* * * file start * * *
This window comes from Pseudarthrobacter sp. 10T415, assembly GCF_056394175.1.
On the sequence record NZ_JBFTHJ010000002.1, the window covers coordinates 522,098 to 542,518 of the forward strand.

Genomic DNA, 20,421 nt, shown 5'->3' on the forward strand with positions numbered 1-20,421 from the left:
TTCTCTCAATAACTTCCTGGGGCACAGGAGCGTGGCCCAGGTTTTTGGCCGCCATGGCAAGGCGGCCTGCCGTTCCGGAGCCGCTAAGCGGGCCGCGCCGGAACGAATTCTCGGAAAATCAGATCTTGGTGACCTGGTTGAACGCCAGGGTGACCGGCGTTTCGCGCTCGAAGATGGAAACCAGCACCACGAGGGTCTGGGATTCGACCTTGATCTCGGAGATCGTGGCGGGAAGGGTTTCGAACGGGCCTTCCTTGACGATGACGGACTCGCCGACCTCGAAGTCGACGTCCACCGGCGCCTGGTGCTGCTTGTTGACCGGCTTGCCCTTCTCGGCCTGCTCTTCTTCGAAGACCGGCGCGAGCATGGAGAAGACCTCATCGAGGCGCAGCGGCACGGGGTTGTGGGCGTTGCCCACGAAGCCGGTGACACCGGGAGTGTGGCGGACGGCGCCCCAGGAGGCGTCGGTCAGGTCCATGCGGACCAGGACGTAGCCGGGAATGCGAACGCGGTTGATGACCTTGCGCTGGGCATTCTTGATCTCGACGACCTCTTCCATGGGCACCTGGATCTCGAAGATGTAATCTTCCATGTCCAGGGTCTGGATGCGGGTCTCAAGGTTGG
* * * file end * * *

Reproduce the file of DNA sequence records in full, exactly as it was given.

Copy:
This window comes from Pseudarthrobacter sp. 10T415, assembly GCF_056394175.1.
On the sequence record NZ_JBFTHJ010000002.1, the window covers coordinates 522,098 to 542,518 of the forward strand.

Genomic DNA, 20,421 nt, shown 5'->3' on the forward strand with positions numbered 1-20,421 from the left:
TTCTCTCAATAACTTCCTGGGGCACAGGAGCGTGGCCCAGGTTTTTGGCCGCCATGGCAAGGCGGCCTGCCGTTCCGGAGCCGCTAAGCGGGCCGCGCCGGAACGAATTCTCGGAAAATCAGATCTTGGTGACCTGGTTGAACGCCAGGGTGACCGGCGTTTCGCGCTCGAAGATGGAAACCAGCACCACGAGGGTCTGGGATTCGACCTTGATCTCGGAGATCGTGGCGGGAAGGGTTTCGAACGGGCCTTCCTTGACGATGACGGACTCGCCGACCTCGAAGTCGACGTCCACCGGCGCCTGGTGCTGCTTGTTGACCGGCTTGCCCTTCTCGGCCTGCTCTTCTTCGAAGACCGGCGCGAGCATGGAGAAGACCTCATCGAGGCGCAGCGGCACGGGGTTGTGGGCGTTGCCCACGAAGCCGGTGACACCGGGAGTGTGGCGGACGGCGCCCCAGGAGGCGTCGGTCAGGTCCATGCGGACCAGGACGTAGCCGGGAATGCGAACGCGGTTGATGACCTTGCGCTGGGCATTCTTGATCTCGACGACCTCTTCCATGGGCACCTGGATCTCGAAGATGTAATCTTCCATGTCCAGGGTCTGGATGCGGGTCTCAAGGTTGG